SOUTHWELL. By Rev. Arthur Dimock, M.A. 37 Illustrations. 

WELLS. By Rev. Percy Dearmer, M.A. 43 Illustrations. 

WINCHESTER. By P. W. Sergeant. 2nd Edition, revised. 50 Illus- 

YORK. By A. Clutton-Brock. 41 Illustrations. 

In Preparation. 

ST. DAVID'S. By Philip Robson, 

A.R.I. B.A. 
ELY. By T. D. Atkinson, A.R.I. B.A. 
WORCESTER. By E. F. Strange. 
ST. PAUL'S. By Rev. Arthur Dimock, 

BRISTOL. By H. J. L. J. Masse, M.A. 
CHICHESTER. By H. C. Corlette, 

A.R.I. B.A. 

ST. ALBANS. By Rev. W. D. 

Sweeting, M.A. 
CARLISLE. By C. K. Elev. 
RIPON. By Cecil Hallett, B.A. 

Ironside Bax. 
GLASGOW. By P. Macgregor 

Chalmers, I. A., F.S.A.(Scot.). 

U7iifor»i ivith aboT'e Series, now Ready. 

ST. MARTIN'S CHURCH, CANTERBURY. By the Rev. Canon Routledge. 

BEVERLEY MINSTER. By Charles Hiatt. 


TEWKESBURY ABBEY. By H. J. L. J. Masse, M.A. [In the Press. 

WESTMINSTER ABBEY. By Charles Hiatt. \,Preparing. 

Opinions of the Press. 

"For the purpose at which they aim they are admirably done, and 
there are few visitants to any of our noble shrines who will not enjoy their 
visit the better for being furnished with one of these delightful books, 
which can be slipped into the pocket and carried with ease, and is yet 
distinct and legible. ... A volume such as that on Canterbury is exactly 
what we want, and on our ne.\t visit we hope to have it with us. It is 
thoroughly helpful, and the views of the fair city and its noble cathedral 
are beautiful. Both volumes, moreover, will serve more than a temporary 
purpose, and are trustworthy as well as delightful." — Notes'and Queries. 

' ' We have so frequently in these columns urged the want of cheap, 

well -illustrated, and well -written liandbooks to our cathedrals, to take 
the place of the out-of-date publications of local booksellers, that we are 
glad to hear that they have been taken in hand by Messrs George Hell 
& Sons." — 5A James'' s Gazette. 

" The volumes are handy in size, moderate in price, well illustrated, and 
written in a scholarly spirit. The history of cathedral and city is in- 
telligently set forth and accompanied by a descriptive survey of the 
building in all its detail. The illustrations are copious and well selected, 
and the series bids fair to become an indispensable companion to the 
cathedral tourist in England." — Times. 

"They are nicely produced in good type, on good paper, and contain 
numerous illustrations, are well written, and very cheap. We should 
imagine architects and students of architecture will be sure to buy the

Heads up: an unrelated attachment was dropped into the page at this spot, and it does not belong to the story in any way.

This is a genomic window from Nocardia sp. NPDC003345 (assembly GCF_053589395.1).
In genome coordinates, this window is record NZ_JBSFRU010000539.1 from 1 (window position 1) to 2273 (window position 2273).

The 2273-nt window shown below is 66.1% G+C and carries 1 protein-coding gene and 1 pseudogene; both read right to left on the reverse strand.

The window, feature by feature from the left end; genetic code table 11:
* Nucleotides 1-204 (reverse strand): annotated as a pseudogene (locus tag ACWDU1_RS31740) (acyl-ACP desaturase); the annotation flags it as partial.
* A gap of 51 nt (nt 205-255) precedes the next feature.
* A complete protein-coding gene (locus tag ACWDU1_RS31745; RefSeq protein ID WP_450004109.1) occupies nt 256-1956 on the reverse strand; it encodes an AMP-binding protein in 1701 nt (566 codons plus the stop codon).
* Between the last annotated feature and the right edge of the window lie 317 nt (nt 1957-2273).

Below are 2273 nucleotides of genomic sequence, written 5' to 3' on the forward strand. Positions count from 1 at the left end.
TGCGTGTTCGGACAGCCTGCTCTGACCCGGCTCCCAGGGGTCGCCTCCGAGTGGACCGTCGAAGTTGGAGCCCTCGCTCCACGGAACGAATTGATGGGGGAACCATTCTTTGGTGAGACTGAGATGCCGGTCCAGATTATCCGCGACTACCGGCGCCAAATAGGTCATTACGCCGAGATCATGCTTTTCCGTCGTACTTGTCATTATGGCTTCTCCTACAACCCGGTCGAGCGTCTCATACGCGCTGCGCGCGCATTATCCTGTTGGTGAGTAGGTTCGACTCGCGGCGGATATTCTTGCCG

series as they appear, for they contain in brief much valuable information." 
— British Architect. 

" Half the charm of this little book on Canterbury springs from the 
writer's recognition of the historical association of so majestic a building 
with the fortunes, destinies, and habits of the English people. . . . One 
admirable feature of the book is its artistic illustrations. They are 
both lavish and satisfactory — even when regarded with critical eyes." — 

"There is likely to be a large demand for these attractive handbooks." 
— Globe. 

" Bell's ' Cathedral Series,' so admirably edited, is more than a descrip- 
tion of the various English cathedrals. It will be a valuable historical 
record, and a work of much service also to the architect. The illustrations 
are well selected, and in many cases not mere bald architectural drawings 
but reproductions of exquisite stone fancies, touched in their treatment by 
fancy and guided by art." — Star. 

" Each of them contains exactly that amount of information which the 
intelligent visitor, who is not a specialist, will wish to have. The dis- 
position of the various parts is judiciously proportioned, and the style is 
very readable. The illustrations supply a further important feature ; they 
are both numerous and good. A series which cannot fail to be welcomed 
by all who are interested in the ecclesiastical buildings of England." — 
Glasgow Herald. 

"Those who, either for purposes of professional study or for a cultured 
recreation, find it expedient to 'do' the English cathedrals will welcome 
the beginning of Bell's 'Cathedral Series.' This set of books is an 
attempt to consult, more closely, and in greater detail than the usual 
guide-books do, the needs of visitors to the cathedral towns. The series 
cannot but prove markedly successful. In each book a business-like 
description is given of the fabric of the church to which the volume 
relates, and an interesting history of the relative diocese. The books are 
plentifully illustrated, and are thus made attractive as well as instructive. 
They cannot but prove welcome to all classes of readers interested either 
in English Church history or in ecclesiastical architecture." — Scotsman. 

"A set of little books which may be described as very useful, very 
pretty, and very cheap .... and alike in the letterpress, the illustra- 
tions, and the remarkably choice binding, they are ideal guides." — 
Liverpool Daily Post. 

"They have nothing in common with the almost invariably wretched 
local guides save portability, and their only competitors in the quality and 
quantity of their contents are very expensive and mostly rare works, each 
of a size that suggests a packing-case rather than a coat-pocket. The 
' Cathedral Series ' are important compilations concerning history, archi- 
tecture, and biography, and quite popular enough for such as take any 
sincere interest in their subjects." — Sketch.